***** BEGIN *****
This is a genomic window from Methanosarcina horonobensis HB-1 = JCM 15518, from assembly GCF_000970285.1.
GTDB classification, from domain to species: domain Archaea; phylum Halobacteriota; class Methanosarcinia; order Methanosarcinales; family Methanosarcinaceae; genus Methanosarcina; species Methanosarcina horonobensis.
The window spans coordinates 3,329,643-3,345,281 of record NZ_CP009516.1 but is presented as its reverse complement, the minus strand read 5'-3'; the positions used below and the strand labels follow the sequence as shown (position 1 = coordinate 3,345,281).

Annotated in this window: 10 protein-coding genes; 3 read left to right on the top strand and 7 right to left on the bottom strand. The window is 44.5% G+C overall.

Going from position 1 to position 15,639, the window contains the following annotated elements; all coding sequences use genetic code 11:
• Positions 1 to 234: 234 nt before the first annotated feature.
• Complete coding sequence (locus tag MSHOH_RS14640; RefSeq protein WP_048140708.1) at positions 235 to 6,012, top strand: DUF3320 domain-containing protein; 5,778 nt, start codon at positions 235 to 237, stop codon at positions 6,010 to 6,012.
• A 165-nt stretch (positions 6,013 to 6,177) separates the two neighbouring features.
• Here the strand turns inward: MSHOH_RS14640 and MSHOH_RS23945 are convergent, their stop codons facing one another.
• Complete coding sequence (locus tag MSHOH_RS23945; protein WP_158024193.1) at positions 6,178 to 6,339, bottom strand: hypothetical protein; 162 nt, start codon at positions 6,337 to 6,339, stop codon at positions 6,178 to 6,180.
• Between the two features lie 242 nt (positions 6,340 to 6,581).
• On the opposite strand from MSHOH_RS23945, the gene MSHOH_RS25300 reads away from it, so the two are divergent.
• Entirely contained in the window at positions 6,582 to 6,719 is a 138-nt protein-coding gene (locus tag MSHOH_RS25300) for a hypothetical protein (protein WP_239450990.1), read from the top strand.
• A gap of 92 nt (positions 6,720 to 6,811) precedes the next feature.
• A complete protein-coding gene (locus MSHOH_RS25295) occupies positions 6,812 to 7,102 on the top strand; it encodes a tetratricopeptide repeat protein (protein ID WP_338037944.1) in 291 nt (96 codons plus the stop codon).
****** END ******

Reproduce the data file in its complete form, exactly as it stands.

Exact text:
This is a genomic window from Methanosarcina horonobensis HB-1 = JCM 15518, from assembly GCF_000970285.1.
GTDB classification, from domain to species: domain Archaea; phylum Halobacteriota; class Methanosarcinia; order Methanosarcinales; family Methanosarcinaceae; genus Methanosarcina; species Methanosarcina horonobensis.
The window spans coordinates 3,329,643-3,345,281 of record NZ_CP009516.1 but is presented as its reverse complement, the minus strand read 5'-3'; the positions used below and the strand labels follow the sequence as shown (position 1 = coordinate 3,345,281).

Annotated in this window: 10 protein-coding genes; 3 read left to right on the top strand and 7 right to left on the bottom strand. The window is 44.5% G+C overall.

Going from position 1 to position 15,639, the window contains the following annotated elements; all coding sequences use genetic code 11:
• Positions 1 to 234: 234 nt before the first annotated feature.
• Complete coding sequence (locus tag MSHOH_RS14640; RefSeq protein WP_048140708.1) at positions 235 to 6,012, top strand: DUF3320 domain-containing protein; 5,778 nt, start codon at positions 235 to 237, stop codon at positions 6,010 to 6,012.
• A 165-nt stretch (positions 6,013 to 6,177) separates the two neighbouring features.
• Here the strand turns inward: MSHOH_RS14640 and MSHOH_RS23945 are convergent, their stop codons facing one another.
• Complete coding sequence (locus tag MSHOH_RS23945; protein WP_158024193.1) at positions 6,178 to 6,339, bottom strand: hypothetical protein; 162 nt, start codon at positions 6,337 to 6,339, stop codon at positions 6,178 to 6,180.
• Between the two features lie 242 nt (positions 6,340 to 6,581).
• On the opposite strand from MSHOH_RS23945, the gene MSHOH_RS25300 reads away from it, so the two are divergent.
• Entirely contained in the window at positions 6,582 to 6,719 is a 138-nt protein-coding gene (locus tag MSHOH_RS25300) for a hypothetical protein (protein WP_239450990.1), read from the top strand.
• A gap of 92 nt (positions 6,720 to 6,811) precedes the next feature.
• A complete protein-coding gene (locus MSHOH_RS25295) occupies positions 6,812 to 7,102 on the top strand; it encodes a tetratricopeptide repeat protein (protein ID WP_338037944.1) in 291 nt (96 codons plus the stop codon).